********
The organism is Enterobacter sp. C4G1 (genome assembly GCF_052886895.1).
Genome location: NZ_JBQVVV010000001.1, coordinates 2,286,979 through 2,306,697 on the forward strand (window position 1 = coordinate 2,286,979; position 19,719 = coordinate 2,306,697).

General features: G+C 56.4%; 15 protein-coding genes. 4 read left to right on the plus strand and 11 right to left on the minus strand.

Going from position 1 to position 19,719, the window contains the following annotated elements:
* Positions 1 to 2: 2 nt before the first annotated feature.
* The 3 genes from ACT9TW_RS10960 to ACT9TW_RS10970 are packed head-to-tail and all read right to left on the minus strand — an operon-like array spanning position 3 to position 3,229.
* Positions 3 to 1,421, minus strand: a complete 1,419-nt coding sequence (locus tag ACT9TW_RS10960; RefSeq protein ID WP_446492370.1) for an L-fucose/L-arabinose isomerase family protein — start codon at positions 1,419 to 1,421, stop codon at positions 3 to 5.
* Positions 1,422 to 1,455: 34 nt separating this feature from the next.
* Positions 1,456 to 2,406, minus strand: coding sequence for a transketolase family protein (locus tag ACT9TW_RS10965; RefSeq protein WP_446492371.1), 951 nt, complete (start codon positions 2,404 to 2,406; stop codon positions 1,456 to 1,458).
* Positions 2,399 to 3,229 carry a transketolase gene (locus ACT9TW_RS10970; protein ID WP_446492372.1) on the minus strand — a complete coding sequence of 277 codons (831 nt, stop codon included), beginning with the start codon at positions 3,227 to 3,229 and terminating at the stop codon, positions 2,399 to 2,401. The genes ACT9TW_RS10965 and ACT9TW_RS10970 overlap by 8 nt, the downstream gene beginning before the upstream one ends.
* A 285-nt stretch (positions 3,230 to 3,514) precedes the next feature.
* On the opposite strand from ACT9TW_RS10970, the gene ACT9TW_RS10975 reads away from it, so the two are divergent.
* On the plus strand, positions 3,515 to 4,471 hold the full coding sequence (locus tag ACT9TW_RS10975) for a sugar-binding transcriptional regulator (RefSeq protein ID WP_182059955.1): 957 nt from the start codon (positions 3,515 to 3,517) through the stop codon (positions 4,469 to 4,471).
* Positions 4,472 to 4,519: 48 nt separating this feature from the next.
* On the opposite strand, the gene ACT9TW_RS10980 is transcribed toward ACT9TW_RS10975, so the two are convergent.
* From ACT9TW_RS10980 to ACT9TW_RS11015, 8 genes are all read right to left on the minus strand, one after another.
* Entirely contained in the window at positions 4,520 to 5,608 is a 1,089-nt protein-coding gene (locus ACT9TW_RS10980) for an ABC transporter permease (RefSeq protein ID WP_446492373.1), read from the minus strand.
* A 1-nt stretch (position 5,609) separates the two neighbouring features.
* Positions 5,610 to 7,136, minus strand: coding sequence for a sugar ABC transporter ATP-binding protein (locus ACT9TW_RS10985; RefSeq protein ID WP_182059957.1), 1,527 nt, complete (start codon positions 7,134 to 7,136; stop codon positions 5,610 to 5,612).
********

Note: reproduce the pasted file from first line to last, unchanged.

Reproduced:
The organism is Enterobacter sp. C4G1 (genome assembly GCF_052886895.1).
Genome location: NZ_JBQVVV010000001.1, coordinates 2,286,979 through 2,306,697 on the forward strand (window position 1 = coordinate 2,286,979; position 19,719 = coordinate 2,306,697).

General features: G+C 56.4%; 15 protein-coding genes. 4 read left to right on the plus strand and 11 right to left on the minus strand.

Going from position 1 to position 19,719, the window contains the following annotated elements:
* Positions 1 to 2: 2 nt before the first annotated feature.
* The 3 genes from ACT9TW_RS10960 to ACT9TW_RS10970 are packed head-to-tail and all read right to left on the minus strand — an operon-like array spanning position 3 to position 3,229.
* Positions 3 to 1,421, minus strand: a complete 1,419-nt coding sequence (locus tag ACT9TW_RS10960; RefSeq protein ID WP_446492370.1) for an L-fucose/L-arabinose isomerase family protein — start codon at positions 1,419 to 1,421, stop codon at positions 3 to 5.
* Positions 1,422 to 1,455: 34 nt separating this feature from the next.
* Positions 1,456 to 2,406, minus strand: coding sequence for a transketolase family protein (locus tag ACT9TW_RS10965; RefSeq protein WP_446492371.1), 951 nt, complete (start codon positions 2,404 to 2,406; stop codon positions 1,456 to 1,458).
* Positions 2,399 to 3,229 carry a transketolase gene (locus ACT9TW_RS10970; protein ID WP_446492372.1) on the minus strand — a complete coding sequence of 277 codons (831 nt, stop codon included), beginning with the start codon at positions 3,227 to 3,229 and terminating at the stop codon, positions 2,399 to 2,401. The genes ACT9TW_RS10965 and ACT9TW_RS10970 overlap by 8 nt, the downstream gene beginning before the upstream one ends.
* A 285-nt stretch (positions 3,230 to 3,514) precedes the next feature.
* On the opposite strand from ACT9TW_RS10970, the gene ACT9TW_RS10975 reads away from it, so the two are divergent.
* On the plus strand, positions 3,515 to 4,471 hold the full coding sequence (locus tag ACT9TW_RS10975) for a sugar-binding transcriptional regulator (RefSeq protein ID WP_182059955.1): 957 nt from the start codon (positions 3,515 to 3,517) through the stop codon (positions 4,469 to 4,471).
* Positions 4,472 to 4,519: 48 nt separating this feature from the next.
* On the opposite strand, the gene ACT9TW_RS10980 is transcribed toward ACT9TW_RS10975, so the two are convergent.
* From ACT9TW_RS10980 to ACT9TW_RS11015, 8 genes are all read right to left on the minus strand, one after another.
* Entirely contained in the window at positions 4,520 to 5,608 is a 1,089-nt protein-coding gene (locus ACT9TW_RS10980) for an ABC transporter permease (RefSeq protein ID WP_446492373.1), read from the minus strand.
* A 1-nt stretch (position 5,609) separates the two neighbouring features.
* Positions 5,610 to 7,136, minus strand: coding sequence for a sugar ABC transporter ATP-binding protein (locus ACT9TW_RS10985; RefSeq protein ID WP_182059957.1), 1,527 nt, complete (start codon positions 7,134 to 7,136; stop codon positions 5,610 to 5,612).